Dental implants are a significant investment, so it’s understandable that you’d want to make sure they’ll stand the test of time. If you’re wondering, “How long do dental implants last?” you’re not alone, but answering this question is difficult because an implant-based restoration has a few different components, each with its own expected lifespan.
Understanding Dental Implants
First, it’s important to understand what we mean by “dental implants.” In the dental profession, this phrase refers only to the fixture that is inserted into the jaw to support a restoration (a denture, crown, or bridge). Outside of dentistry, the term is commonly used to refer to the restoration and the implant fixture. This can sometimes cause confusion.
Dental implants are used to replace the roots of missing teeth, whereas restorations replace the visible portion of the tooth above the gum line. You may also need a third component, known as an abutment, to connect your crown, bridge, or denture to the implant fixture, depending on the type of restoration you’re getting. (Abutments are not required for mini dental implants and some same-day dental implant options.)
How Long Will Dental Implants Last?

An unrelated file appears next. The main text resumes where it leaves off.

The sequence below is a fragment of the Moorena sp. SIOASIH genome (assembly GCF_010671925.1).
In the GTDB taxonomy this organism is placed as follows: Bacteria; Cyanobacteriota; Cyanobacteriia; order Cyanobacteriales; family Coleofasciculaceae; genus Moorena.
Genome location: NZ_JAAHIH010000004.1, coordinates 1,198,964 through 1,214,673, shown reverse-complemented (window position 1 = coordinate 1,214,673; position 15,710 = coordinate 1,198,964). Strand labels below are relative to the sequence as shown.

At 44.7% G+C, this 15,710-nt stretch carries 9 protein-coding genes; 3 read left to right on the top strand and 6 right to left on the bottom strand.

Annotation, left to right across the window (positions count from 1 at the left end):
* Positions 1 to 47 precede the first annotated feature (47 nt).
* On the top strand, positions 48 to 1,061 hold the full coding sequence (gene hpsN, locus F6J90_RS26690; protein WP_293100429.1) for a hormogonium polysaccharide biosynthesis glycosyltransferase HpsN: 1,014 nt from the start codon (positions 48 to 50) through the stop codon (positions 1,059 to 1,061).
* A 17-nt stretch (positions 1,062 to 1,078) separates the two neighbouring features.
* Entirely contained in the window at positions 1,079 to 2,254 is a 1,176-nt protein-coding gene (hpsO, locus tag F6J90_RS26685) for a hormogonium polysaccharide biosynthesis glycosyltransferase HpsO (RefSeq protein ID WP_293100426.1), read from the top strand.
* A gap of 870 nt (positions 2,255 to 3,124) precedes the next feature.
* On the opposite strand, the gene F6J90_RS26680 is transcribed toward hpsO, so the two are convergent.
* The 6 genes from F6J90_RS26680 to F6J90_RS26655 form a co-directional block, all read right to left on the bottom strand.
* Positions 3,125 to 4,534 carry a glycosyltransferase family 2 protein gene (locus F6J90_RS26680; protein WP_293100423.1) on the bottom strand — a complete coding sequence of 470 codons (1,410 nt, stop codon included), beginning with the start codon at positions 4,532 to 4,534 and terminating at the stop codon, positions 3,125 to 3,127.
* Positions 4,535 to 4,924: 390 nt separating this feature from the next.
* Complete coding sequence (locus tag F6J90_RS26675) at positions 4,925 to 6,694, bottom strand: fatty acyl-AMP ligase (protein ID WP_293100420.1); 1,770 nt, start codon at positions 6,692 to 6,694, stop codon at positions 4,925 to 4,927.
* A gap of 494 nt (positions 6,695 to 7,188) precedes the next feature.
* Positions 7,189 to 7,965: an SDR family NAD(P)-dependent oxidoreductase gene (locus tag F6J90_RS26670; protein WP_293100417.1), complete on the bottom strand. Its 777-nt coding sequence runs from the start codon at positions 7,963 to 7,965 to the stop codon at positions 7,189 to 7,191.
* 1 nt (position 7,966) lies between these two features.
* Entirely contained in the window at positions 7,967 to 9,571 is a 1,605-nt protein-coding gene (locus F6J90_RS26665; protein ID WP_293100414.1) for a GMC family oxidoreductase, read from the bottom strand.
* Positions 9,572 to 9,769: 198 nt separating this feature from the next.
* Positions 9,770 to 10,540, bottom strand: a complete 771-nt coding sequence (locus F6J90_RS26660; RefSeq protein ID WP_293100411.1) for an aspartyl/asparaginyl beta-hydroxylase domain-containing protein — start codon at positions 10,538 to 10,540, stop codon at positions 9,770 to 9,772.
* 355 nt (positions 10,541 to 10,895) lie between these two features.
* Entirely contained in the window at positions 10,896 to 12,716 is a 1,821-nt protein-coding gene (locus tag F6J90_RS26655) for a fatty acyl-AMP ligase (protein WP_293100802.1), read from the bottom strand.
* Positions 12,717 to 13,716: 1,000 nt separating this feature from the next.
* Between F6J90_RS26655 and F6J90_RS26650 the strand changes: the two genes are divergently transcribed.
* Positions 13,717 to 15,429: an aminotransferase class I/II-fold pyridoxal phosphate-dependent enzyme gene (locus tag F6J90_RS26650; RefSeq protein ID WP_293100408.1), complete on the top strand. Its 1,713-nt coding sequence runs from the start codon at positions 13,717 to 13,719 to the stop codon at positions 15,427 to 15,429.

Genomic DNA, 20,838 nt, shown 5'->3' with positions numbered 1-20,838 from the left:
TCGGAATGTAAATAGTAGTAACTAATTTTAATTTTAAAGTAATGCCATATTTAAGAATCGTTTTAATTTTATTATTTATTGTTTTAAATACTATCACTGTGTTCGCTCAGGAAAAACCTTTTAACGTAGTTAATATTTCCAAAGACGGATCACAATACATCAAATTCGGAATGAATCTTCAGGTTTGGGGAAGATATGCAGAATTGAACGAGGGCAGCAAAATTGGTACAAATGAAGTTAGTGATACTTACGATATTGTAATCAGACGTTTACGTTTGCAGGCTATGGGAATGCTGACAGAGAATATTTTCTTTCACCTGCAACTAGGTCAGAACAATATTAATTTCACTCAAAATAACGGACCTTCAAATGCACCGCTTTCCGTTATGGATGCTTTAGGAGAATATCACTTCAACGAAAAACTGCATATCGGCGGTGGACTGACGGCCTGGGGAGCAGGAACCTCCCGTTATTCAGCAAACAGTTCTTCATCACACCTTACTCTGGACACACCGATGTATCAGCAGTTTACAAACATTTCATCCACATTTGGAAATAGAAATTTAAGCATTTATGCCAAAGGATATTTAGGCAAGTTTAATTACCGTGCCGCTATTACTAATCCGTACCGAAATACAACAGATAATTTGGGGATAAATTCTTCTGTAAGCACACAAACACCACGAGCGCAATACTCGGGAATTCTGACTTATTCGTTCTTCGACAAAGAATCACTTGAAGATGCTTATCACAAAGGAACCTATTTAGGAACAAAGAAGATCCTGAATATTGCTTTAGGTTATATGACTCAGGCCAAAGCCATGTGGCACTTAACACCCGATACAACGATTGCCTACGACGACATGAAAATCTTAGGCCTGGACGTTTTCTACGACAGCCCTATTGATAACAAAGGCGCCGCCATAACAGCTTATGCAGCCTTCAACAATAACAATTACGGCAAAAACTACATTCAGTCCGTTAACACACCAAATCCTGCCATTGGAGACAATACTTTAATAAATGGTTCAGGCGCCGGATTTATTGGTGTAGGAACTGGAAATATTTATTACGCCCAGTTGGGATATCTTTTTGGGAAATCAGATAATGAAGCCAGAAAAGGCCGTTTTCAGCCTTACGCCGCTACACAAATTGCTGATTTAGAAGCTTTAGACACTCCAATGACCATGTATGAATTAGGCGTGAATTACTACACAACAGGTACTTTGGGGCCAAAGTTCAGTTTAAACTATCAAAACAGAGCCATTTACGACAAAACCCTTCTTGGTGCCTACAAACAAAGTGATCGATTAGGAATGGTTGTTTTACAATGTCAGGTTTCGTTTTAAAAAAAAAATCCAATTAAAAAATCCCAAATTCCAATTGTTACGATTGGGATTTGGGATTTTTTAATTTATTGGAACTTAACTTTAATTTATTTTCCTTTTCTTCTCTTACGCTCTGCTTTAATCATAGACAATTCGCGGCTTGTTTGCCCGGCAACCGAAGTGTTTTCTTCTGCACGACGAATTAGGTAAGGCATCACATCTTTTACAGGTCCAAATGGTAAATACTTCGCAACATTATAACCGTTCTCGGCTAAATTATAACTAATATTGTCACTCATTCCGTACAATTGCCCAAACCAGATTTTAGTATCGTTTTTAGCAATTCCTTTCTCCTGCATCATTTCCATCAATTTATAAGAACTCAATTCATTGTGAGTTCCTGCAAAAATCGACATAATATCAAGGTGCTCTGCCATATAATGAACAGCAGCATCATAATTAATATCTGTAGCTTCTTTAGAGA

Dental implants are surgically inserted into the jaw and will be as stable as the roots of natural teeth after osseointegration (the fusion of the jawbone and dental implants) occurs. Dental implant fixtures last a lifetime for the majority of patients and will never need to be replaced.
Of course, there are exceptions—most dental implant fixtures last a lifetime, but not all of them do. Implant failure is more common in patients who ignore aftercare instructions, use tobacco products, have poor oral hygiene habits, or do not see the dentist on a regular basis for preventive care and follow-up appointments. Cases in which a dental implant fails for no apparent reason are extremely rare.
How Long Do Implant-Supported Restorations Last?
The restorations that are supported by dental implants usually need replacement at some point, with most lasting an average of five to 10 years. That said, restorations can last much longer if you practice good oral hygiene and see your dentist every six months for a dental evaluation and cleaning. Although restorations can’t get cavities, they must be brushed and flossed to remove the harmful bacteria that causes gum disease, which is one of the most common reasons for implant failure.
Grinding your teeth, clenching your jaw, chewing on ice, or using your teeth as tools to open packages can all harm your restorations and shorten their lifespan. It’s also important to choose the right material for your crown, bridge, or denture. Invest in a high-quality restoration and you’ll achieve results that not only look and feel natural, but also last for decades to come.
Learn More About Dental Implants
Do you have questions about dental implants? Contact us today at to schedule a consultation with one of our dentists and learn more about which dental implant options are right for you.